Designing a Good Exercise Program

To get the maximum benefits out of your workouts and to reduce the risk of injury, it is very important to have a balanced exercise program.  There are three key components that should be included in every exercise regiment:

  1. Aerobic Exercise
  2. Strength/ Resistance Training
  3. Flexibility/ Stretching

For general health benefits, approximately 60% of exercise time should be spent on aerobic exercise, 30% on strength training and 10% on flexibility.  Last week I wrote about some of the benefits of stretching, today I will focus on aerobic exercise and you can stay tuned for a post on the benefits of strength training.

Aerobic Exercise

The word aerobic means “with oxygen”.  Therefore, aerobic exercises are defined as exercises that require oxygen in the body.  Some examples are walking, jogging, biking, swimming and elliptical training.  Aerobic exercises are beneficial because they:

  • Help to achieve/maintain a healthy weight by burning calories
  • Tone muscles and build strength
  • Improve cardiovascular health by strengthening the heart muscle
  • Decreases blood pressure and blood sugars
  • Improve respiration and oxygen delivery throughout the body
  • Aid in stress management and help with depression

Generally, aerobic exercises are done at moderate intensities for a sustained period of time.  In order to get the maximum cardiovascular benefits from your workouts, you will want to make sure that your aerobic exercises last at least 20 minutes and that you are within the recommended intensity range.

Two well accepted ways to determine if you are working out at the appropriate intensity level are to monitor your heart rate or to rate perceived exhaustion (RPE).  If you like numbers, you can determine your target heart rate zone using the following method:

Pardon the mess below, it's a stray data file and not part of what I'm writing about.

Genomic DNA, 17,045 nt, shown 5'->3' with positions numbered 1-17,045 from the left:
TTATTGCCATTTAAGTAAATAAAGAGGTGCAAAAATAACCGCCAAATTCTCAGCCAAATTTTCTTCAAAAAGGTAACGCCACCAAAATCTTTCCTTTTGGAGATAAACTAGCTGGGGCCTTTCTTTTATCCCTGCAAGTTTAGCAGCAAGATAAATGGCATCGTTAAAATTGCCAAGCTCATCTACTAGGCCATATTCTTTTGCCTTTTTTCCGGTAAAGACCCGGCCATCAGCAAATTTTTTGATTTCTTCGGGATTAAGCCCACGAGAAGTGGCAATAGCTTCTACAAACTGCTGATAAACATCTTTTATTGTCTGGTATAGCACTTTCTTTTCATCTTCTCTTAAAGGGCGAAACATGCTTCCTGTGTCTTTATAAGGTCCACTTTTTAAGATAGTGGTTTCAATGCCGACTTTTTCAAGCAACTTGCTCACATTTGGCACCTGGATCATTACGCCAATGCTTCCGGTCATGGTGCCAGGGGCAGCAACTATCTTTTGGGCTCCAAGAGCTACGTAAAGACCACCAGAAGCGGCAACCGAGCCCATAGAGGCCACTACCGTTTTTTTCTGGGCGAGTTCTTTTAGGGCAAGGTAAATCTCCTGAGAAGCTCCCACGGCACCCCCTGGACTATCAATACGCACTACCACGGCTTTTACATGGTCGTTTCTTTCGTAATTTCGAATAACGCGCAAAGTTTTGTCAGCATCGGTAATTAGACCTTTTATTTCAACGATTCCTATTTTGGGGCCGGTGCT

1. Determine your maximal heart rate by subtracting your age from the number 220.
    • Example: If you are 40 years old, your maximal heart rate is ~180 beats per minute (bpm).
  2. Your target heart rate zone is the number of beats per minute at which your heart should be beating during exercise.  Your target heart zone should be between 50-80% of your maximal heart rate. 
    • Example: If your maximal heart rate is 180 bpm, then your target heart rate zone is 90-144 bpm.
  3. When first starting an exercise program, you should aim to be at the low end of this range.  As you become more fit, you should aim to get up to the higher end of this range.  However, it is always important to always listen to your body!  If you feel like you are working too hard or you can’t catch your breath, slow down.  These guidelines were made for healthy individuals, so ask your doctor how hard you should be working out if you have heart disease or are taking medications.

For those who don’t love numbers or don’t want to stop to measure heart rate during exercise, a much simpler method to monitor exercise intensity is to rate perceived exertion (RPE).  The RPE scale provides a way to gage how hard you are working and ensure that you’re working out at a comfortable level.

When measuring RPE you will want to pay attention to sensory input from muscles, joints, breathing rate and heart rate.  Then use a scale to rate these feelings during exercise.  The Borg Scale is a 20 point scale that is often used to rate perceived exhaustion, but the following is a more user-friendly scale from the American Council on Exercise: 

Rating How hard you are working? Exercise Equivalent
0 Nothing at all Lying in bed
1 Very weak
2 Weak
3 Moderate Walking at a moderate pace
4 Somewhat Strong
5 Strong
7 Very Strong
10 Couldn’t work harder Sprinting up a hill

It is recommended that most people remain in the 3-5 range when exercising. 

Regardless of whether you decide to monitor your heart rate or use the RPE scale, take time to make these assessments throughout your workout.  This will help to make your workouts more enjoyable and to help maximize your cardiovascular benefits.